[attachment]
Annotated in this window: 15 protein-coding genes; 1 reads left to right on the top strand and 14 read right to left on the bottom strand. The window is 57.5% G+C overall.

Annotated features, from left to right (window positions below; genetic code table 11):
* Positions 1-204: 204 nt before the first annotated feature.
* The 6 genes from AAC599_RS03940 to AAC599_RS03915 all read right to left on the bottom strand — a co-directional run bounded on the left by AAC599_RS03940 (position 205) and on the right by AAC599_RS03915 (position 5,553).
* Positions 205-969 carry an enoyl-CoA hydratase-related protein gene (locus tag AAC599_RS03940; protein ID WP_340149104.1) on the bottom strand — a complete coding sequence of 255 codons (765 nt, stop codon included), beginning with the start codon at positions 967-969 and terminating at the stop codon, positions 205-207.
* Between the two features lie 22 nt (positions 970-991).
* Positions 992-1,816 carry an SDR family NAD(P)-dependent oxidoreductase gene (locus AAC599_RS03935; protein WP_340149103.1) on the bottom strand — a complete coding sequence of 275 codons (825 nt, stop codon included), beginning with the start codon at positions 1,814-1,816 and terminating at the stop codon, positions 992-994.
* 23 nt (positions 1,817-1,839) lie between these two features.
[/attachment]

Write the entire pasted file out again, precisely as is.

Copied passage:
Annotated in this window: 15 protein-coding genes; 1 reads left to right on the top strand and 14 read right to left on the bottom strand. The window is 57.5% G+C overall.

Annotated features, from left to right (window positions below; genetic code table 11):
* Positions 1-204: 204 nt before the first annotated feature.
* The 6 genes from AAC599_RS03940 to AAC599_RS03915 all read right to left on the bottom strand — a co-directional run bounded on the left by AAC599_RS03940 (position 205) and on the right by AAC599_RS03915 (position 5,553).
* Positions 205-969 carry an enoyl-CoA hydratase-related protein gene (locus tag AAC599_RS03940; protein ID WP_340149104.1) on the bottom strand — a complete coding sequence of 255 codons (765 nt, stop codon included), beginning with the start codon at positions 967-969 and terminating at the stop codon, positions 205-207.
* Between the two features lie 22 nt (positions 970-991).
* Positions 992-1,816 carry an SDR family NAD(P)-dependent oxidoreductase gene (locus AAC599_RS03935; protein WP_340149103.1) on the bottom strand — a complete coding sequence of 275 codons (825 nt, stop codon included), beginning with the start codon at positions 1,814-1,816 and terminating at the stop codon, positions 992-994.
* 23 nt (positions 1,817-1,839) lie between these two features.